If there is any sliver of decency in this universe, Transformers: Dark of the Moon, the third entry in the most crass, vile and offensive big-budget franchise in Hollywood history will be its last. If it is any better than the series' previous installment, that is only because it sublimates its racial, gender, political and aesthetic travesties into an even longer, more interminable celebration of reactionary ideals. For a series predicated on the idea that some things are more than meets the eye, the Transformers movies represent one of the least varied, consistently shallow sagas to ever hit the big screen: Transformers 3, like its predecessors, is a masturbatory affair, perhaps even more so than the execrable Revenge of the Fallen. Whatever shred of humanity existed in these films is obliterated, leaving only an unadulterated tribute to He-Man masculinity in response to hysterical conservative perceptions of the Obama era.
Sam (Shia LaBeouf, whose increasingly greasy look in each film he does suggests he hasn't showered since Even Stevens got canceled) saved the world and brokered an alliance between man and Autobot, but no one will give him a job out of Ivy League college. The poor guy has to settle for an absurdly large D.C. apartment and being supported by his disposable new girlfriend, Carly (Rosie Huntington-Whiteley), whose car-collecting boss, Dylan (Patrick Dempsey), openly flirts with her in front of Sam, further emasculating our hero. Compounded by the American government having locked Sam out from communicating with the Autobots, he needs a complete world invasion of Decepticons to let him prove his manhood, raising the question of just how many people need to die for Shia LaBeouf to feel comfortable about his dick size.
The film opens with the most crass, avaricious distortion of historical footage since Forrest Gump to turn the moon landing, a genuinely awe-inspiring event that continues to provoke wonder and human pride today, into a front for investigating a spaceship crash. Turns out, Prime's predecessor, Sentinel, crash-landed on the Moon 40 years ago, carrying with him an important weapon that would have decided the Civil War on Cybertron. Now, the Autobots must retrieve the deactivated Sentinel Prime and the device before Decepticons discover the ship.
That's all the plot background you need, really. However, those who continue to absolve Bay as someone who caters to experience over story sure are ignoring the endless pile-ons of narrative threads and convolutions that affect all the Transformers films but this 155-minute slog most of all. Dark of the Moon is really no different from its predecessor, only bigger. But that increase is all proportional, so while the climactic war for Earth might be on a larger scale than what came before it, it takes up about the same percentage of screen time.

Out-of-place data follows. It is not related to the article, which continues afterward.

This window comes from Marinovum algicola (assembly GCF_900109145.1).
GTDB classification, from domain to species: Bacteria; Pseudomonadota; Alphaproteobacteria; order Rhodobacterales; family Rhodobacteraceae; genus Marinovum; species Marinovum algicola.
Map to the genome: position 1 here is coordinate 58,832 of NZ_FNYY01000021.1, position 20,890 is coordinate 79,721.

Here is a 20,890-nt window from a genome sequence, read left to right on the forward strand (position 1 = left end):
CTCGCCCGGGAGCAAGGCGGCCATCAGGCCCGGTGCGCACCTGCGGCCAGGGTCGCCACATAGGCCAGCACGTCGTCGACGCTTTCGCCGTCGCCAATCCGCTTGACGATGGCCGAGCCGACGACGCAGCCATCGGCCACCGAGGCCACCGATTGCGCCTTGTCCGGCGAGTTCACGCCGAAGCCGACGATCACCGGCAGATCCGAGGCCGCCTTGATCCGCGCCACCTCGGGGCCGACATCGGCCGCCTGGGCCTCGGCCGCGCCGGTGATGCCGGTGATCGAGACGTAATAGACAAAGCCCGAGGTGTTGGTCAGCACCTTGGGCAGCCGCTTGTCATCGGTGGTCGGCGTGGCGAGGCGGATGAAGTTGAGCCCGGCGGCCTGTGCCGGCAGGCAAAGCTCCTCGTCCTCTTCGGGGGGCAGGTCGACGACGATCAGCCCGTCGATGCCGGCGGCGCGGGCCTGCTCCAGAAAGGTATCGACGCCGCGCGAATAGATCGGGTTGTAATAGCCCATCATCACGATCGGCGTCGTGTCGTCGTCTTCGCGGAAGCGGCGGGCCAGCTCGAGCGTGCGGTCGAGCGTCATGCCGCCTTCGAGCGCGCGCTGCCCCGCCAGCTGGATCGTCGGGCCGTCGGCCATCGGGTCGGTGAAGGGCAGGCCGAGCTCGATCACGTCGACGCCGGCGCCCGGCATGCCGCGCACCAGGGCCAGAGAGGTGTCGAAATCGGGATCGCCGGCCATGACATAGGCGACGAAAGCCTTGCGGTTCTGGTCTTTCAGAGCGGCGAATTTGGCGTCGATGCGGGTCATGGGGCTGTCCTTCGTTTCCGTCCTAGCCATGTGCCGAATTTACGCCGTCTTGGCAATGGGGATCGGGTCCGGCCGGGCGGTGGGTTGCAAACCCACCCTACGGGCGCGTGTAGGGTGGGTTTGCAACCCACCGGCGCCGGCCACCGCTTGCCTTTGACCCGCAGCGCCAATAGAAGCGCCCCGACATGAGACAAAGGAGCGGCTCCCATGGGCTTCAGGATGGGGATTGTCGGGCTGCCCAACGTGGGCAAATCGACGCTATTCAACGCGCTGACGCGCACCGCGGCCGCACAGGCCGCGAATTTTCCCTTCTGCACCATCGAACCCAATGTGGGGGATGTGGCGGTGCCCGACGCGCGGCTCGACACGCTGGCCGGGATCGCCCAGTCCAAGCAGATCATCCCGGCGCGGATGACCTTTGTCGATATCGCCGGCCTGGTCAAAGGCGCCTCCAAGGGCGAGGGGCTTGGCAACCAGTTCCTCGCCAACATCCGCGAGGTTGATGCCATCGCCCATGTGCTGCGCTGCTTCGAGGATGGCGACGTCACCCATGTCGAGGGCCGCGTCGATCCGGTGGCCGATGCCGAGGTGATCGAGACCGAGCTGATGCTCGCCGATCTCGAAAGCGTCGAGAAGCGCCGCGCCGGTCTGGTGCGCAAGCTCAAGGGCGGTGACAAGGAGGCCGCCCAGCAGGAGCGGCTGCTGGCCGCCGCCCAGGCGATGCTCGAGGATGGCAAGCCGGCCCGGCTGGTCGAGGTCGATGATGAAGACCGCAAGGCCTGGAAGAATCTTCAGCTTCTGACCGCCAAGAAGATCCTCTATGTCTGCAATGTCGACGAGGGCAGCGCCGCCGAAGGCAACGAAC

Ergo, we get more individualist hokum as all government officials are yet again portrayed as feckless, spineless bureaucrats holding back Sam and the Autobots from getting the job done. We also have to sit through Sam's usual relationship drama, albeit this time with a character simply dropped into the franchise and given no development; Bay's idea of character establishment for Carly is a tracking shot closed in on H-W's ass as she walks up a staircase to greet Sam. And we also get endless exposition, told-not-shown mythology for a bunch of goddamn toys that eats up at good hour and a half of the 2.5-hour movie.
Bay might have subtracted some of the more onerous aspects of Revenge of the Fallen, but he's only found all-new ways to make the same dumb movie. Bay frames so many shots from low angles that after a certain point it seems less an affectation to stress the heroic properties of the Autobots and Americans than the result of getting rid of the tripod for budget reasons. The 3D looks good but is still nothing more than an add-on, and one can only make out snippets of stereoscopic depth because of the usual editing and compositional clumsiness. In fairness, Bay does lengthen the shots, though it seems the average shot length of his action moments has gone from .8 seconds to one whole second. (An integer? Oh, Mr. Bay, you spoil us with your 24 frames!) And when a shot is held for one of a seemingly unending series of slo-mo shots, the constantly moving parts of incoherently smashed together Transformers turn what are meant to be moments of gasp-inducing wonder into headache-causing confusion. ILM had their job cut out for them with Tranformers, animating hundreds of moving parts on each robot, but I've come to regard their work as something similar to overzealous scientists in outbreak movies: they were all so eager to see if they could make something so frame-collapsingly complicated that they never bother to ask if they should.